US and Brazilian authorities have seized $24 million in cryptocurrency connected to an online scheme that allegedly defrauded "tens of thousands" of investors.
Upon request from the government of Brazil, US law enforcement participated in "Operation Egypto," a Brazilian federal investigation into the suspected scam, the US Department of Justice (DoJ) said on Wednesday.
The collaborative effort, made under the Mutual Legal Assistance in Criminal Matters treaty, tracked down suspect Marcos Antonio Fagundes, who is being charged with the operation of a financial institution without legal authorization, fraudulent management of a financial institution, misappropriation, money laundering, and the violation of securities law.
Prosecutors allege that between August 2017 and May 2019, Fagundes and co-conspirators used the internet to find and solicit investors -- sometimes together with communication over the phone -- and convince them to invest in new financial "opportunities."
The victims of the alleged scam would then part with funds in either Brazilian currency or cryptocurrency, believing that the investment would be poured into companies that Fagundes and his associates controlled.
These companies, the DoJ says, were meant to then invest in virtual assets. However, only a "very small amount" of the funds were used for this purpose -- while the rest went into the pockets of the alleged fraudsters.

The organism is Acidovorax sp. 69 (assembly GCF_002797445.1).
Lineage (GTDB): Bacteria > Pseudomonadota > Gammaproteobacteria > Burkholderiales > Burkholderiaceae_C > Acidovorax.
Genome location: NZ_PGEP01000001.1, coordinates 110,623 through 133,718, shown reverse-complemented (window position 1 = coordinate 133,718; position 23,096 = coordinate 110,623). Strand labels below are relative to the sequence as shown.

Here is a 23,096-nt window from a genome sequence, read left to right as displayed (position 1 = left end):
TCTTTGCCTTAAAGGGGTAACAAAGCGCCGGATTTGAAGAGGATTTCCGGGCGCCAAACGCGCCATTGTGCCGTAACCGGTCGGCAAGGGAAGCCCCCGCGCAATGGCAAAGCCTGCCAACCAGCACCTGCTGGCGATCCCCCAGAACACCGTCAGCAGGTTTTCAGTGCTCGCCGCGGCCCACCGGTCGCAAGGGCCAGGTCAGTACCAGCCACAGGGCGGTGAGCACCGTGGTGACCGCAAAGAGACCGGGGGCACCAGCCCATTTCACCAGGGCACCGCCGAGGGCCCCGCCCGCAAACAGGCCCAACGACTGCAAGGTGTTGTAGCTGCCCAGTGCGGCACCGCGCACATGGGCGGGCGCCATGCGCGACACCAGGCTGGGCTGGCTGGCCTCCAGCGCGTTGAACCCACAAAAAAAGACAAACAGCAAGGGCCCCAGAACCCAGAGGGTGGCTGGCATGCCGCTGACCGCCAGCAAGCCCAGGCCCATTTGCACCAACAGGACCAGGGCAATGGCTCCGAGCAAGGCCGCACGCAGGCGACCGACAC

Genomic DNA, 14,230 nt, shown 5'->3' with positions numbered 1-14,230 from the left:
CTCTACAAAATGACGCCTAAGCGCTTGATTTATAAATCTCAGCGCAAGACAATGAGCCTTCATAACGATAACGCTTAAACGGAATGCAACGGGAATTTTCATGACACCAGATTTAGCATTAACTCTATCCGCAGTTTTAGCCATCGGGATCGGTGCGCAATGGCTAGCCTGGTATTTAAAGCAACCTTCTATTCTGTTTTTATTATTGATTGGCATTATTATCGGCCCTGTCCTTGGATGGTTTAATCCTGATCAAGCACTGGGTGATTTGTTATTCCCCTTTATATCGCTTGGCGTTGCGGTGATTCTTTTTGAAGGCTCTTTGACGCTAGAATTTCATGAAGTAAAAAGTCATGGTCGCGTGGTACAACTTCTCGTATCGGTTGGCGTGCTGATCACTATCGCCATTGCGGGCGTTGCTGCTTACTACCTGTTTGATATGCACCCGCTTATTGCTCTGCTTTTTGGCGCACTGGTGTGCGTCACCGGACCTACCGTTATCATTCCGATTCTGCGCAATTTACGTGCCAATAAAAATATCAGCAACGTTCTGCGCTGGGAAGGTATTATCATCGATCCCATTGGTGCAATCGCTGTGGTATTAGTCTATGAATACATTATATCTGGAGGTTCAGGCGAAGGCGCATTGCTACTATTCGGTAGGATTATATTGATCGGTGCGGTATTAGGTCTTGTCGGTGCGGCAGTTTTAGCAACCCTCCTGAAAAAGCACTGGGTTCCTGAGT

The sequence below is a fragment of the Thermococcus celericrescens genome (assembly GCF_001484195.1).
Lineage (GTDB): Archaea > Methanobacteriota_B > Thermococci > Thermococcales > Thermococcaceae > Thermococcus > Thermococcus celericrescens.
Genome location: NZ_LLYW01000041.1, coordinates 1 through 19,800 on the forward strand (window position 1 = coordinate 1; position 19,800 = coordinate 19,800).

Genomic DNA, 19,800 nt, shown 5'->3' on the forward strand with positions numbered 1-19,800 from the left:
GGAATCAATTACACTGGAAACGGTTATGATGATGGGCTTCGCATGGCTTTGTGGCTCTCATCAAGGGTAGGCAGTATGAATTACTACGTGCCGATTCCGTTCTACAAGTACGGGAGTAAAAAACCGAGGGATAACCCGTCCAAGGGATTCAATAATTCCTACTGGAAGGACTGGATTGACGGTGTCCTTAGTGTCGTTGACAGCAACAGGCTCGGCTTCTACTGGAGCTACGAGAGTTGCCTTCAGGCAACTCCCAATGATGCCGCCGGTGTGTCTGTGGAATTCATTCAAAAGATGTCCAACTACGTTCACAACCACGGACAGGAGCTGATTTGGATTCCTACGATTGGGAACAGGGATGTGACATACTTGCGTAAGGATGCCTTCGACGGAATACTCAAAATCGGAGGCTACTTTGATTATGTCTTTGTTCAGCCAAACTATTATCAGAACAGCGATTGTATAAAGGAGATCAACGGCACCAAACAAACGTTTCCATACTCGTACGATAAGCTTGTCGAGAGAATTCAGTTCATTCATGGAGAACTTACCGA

As a result, investors saw close to nothing in return for their cash.
"To carry out the scheme, the conspirators are alleged to have made false and inconsistent promises to investors about the way the funds were invested and exaggerated the rates of return," the DoJ added.
Operation Egypto investigators estimate that tens of thousands of investors handed over more than $200 million.
After the Brazilian court issued a seizure order for any cryptocurrency held by Fagundes in the US, $24 million was recovered with help from the cryptocurrency exchanges holding his wallets.
The investigation is ongoing. However, Brazilian authorities, the FBI, and other parties intend to hold the cryptocurrency as part of future forfeiture proceedings to try and compensate the investors involved, at least, to some level.
This week, the DoJ also announced the seizure of 27 web domains used by Iran's Islamic Revolutionary Guard Corps (IRGC) to spread propaganda and misinformation under the guise of legitimate news outlets.
Previous and related coverage
- IRS offers grants for software to trace privacy-focused cryptocurrency trades
- Cryptocurrency exchange Kraken obtains approval to launch a US bank
- DoJ arrests Ponzi operators planning to retire 'RAF' through cryptocurrency scam
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